Energy Efficiency Resource Standards (EERS)


Energy Efficiency Resource Standards

 An energy efficiency resource standard (EERS) establishes specific, long-term targets for energy savings that utilities or non-utility program administrators must meet through customer energy efficiency programs. An EERS can apply to electric or natural gas utilities, or both, depending on the state, and can be adopted through legislation or regulation. An EERS is similar in concept to a renewable energy standard (RES), renewable portfolio standard, or clean electricity standard. While an RES requires that electric utilities generate a certain percentage of their electricity from renewable sources, an EERS requires that they achieve a certain amount of energy savings from energy efficiency measures. More than 25 states have EERS policies in place. The strongest EERS requirements are in Massachusetts and Rhode Island, which require more than 2.5% new savings annually. For a complete summary of state-level EERS policies and impacts, see the State EERS Policy Brief.

Energy efficiency resource standards (EERS) have been a key tool for delivering energy savings, and now many states are looking to their energy efficiency policies to do more, including meeting aggressive climate goals, lowering system costs, improving grid flexibility, and providing bill savings and healthier homes to those with the highest need. They are increasingly adopting “next-generation” EERS that adopt multiple complementary policy objectives or capture multiple types of benefits in the goal-setting process.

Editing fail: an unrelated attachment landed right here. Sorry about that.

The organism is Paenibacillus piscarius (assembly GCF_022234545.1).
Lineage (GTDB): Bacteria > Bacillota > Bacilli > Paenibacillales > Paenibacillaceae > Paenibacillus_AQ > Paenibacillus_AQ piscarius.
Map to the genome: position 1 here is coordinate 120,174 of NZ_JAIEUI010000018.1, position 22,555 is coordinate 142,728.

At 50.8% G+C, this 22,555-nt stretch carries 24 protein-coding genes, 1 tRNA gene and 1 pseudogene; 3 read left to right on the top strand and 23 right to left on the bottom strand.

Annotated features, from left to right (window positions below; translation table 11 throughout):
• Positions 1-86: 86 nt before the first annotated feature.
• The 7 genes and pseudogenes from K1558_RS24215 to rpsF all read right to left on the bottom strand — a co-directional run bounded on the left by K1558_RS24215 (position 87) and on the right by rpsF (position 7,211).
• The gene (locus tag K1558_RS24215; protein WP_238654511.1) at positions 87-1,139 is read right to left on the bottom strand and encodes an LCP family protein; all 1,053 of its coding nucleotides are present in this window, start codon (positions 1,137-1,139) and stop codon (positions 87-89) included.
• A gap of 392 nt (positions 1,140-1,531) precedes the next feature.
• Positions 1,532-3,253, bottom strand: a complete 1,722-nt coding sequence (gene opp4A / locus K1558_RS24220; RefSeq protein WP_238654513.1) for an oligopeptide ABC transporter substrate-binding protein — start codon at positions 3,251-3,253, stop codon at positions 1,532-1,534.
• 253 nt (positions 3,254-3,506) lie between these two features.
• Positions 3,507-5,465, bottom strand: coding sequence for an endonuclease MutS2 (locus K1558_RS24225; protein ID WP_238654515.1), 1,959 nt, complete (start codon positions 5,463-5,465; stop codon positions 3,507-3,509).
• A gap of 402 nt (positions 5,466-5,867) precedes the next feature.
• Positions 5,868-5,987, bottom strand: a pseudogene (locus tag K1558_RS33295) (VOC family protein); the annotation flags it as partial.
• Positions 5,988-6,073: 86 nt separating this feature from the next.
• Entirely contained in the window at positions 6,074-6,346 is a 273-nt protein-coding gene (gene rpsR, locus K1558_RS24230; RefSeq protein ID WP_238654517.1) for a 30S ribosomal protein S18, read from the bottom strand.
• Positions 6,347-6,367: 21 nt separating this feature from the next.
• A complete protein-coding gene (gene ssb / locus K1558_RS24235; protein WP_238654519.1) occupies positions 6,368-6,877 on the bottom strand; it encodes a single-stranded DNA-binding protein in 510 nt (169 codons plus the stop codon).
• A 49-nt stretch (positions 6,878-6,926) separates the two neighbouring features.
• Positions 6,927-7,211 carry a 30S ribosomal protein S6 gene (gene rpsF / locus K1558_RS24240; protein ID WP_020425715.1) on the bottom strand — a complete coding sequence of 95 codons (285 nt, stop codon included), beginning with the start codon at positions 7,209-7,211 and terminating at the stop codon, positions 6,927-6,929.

A federal EERS would complement existing state-level energy efficiency standards by setting a national goal for energy savings with targets for utilities in every state. A modest EERS passed the House in 2009, and there have been a number of proposals for EERS introduced in the Senate and House since then. At both the federal and state levels, an energy efficiency resource standard is a critical policy that lays the foundation for sustained investment in energy efficiency. The long-term goals associated with an EERS send a clear signal to market actors about the importance of energy efficiency in utility program planning, creating a level of certainty that encourages large-scale investment in cost-effective energy efficiency.

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